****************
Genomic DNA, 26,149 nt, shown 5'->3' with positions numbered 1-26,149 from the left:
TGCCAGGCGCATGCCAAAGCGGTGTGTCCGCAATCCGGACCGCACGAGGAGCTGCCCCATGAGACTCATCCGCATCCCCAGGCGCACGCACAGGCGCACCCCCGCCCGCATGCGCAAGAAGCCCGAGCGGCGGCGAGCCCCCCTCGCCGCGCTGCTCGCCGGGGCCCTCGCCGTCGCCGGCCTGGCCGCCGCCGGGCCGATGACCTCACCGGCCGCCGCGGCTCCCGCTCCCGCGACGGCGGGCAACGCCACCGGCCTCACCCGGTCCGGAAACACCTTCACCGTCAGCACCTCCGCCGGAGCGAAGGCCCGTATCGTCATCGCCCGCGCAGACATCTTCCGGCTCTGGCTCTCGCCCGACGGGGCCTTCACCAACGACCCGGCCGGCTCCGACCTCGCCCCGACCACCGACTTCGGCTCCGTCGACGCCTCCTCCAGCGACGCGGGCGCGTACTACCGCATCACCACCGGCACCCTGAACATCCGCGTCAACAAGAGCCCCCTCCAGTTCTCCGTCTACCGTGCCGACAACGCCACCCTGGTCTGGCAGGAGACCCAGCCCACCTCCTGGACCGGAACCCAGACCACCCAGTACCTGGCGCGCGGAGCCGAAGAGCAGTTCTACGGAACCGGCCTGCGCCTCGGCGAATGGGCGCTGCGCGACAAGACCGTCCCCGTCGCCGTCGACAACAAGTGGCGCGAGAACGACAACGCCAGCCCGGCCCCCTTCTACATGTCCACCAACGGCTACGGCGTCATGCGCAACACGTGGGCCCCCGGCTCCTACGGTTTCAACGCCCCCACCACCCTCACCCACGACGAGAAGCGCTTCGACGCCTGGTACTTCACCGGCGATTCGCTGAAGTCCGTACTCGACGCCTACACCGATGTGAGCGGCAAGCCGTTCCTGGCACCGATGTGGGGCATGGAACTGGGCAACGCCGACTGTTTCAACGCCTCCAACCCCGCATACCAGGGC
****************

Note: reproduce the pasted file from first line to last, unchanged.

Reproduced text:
Genomic DNA, 26,149 nt, shown 5'->3' with positions numbered 1-26,149 from the left:
TGCCAGGCGCATGCCAAAGCGGTGTGTCCGCAATCCGGACCGCACGAGGAGCTGCCCCATGAGACTCATCCGCATCCCCAGGCGCACGCACAGGCGCACCCCCGCCCGCATGCGCAAGAAGCCCGAGCGGCGGCGAGCCCCCCTCGCCGCGCTGCTCGCCGGGGCCCTCGCCGTCGCCGGCCTGGCCGCCGCCGGGCCGATGACCTCACCGGCCGCCGCGGCTCCCGCTCCCGCGACGGCGGGCAACGCCACCGGCCTCACCCGGTCCGGAAACACCTTCACCGTCAGCACCTCCGCCGGAGCGAAGGCCCGTATCGTCATCGCCCGCGCAGACATCTTCCGGCTCTGGCTCTCGCCCGACGGGGCCTTCACCAACGACCCGGCCGGCTCCGACCTCGCCCCGACCACCGACTTCGGCTCCGTCGACGCCTCCTCCAGCGACGCGGGCGCGTACTACCGCATCACCACCGGCACCCTGAACATCCGCGTCAACAAGAGCCCCCTCCAGTTCTCCGTCTACCGTGCCGACAACGCCACCCTGGTCTGGCAGGAGACCCAGCCCACCTCCTGGACCGGAACCCAGACCACCCAGTACCTGGCGCGCGGAGCCGAAGAGCAGTTCTACGGAACCGGCCTGCGCCTCGGCGAATGGGCGCTGCGCGACAAGACCGTCCCCGTCGCCGTCGACAACAAGTGGCGCGAGAACGACAACGCCAGCCCGGCCCCCTTCTACATGTCCACCAACGGCTACGGCGTCATGCGCAACACGTGGGCCCCCGGCTCCTACGGTTTCAACGCCCCCACCACCCTCACCCACGACGAGAAGCGCTTCGACGCCTGGTACTTCACCGGCGATTCGCTGAAGTCCGTACTCGACGCCTACACCGATGTGAGCGGCAAGCCGTTCCTGGCACCGATGTGGGGCATGGAACTGGGCAACGCCGACTGTTTCAACGCCTCCAACCCCGCATACCAGGGC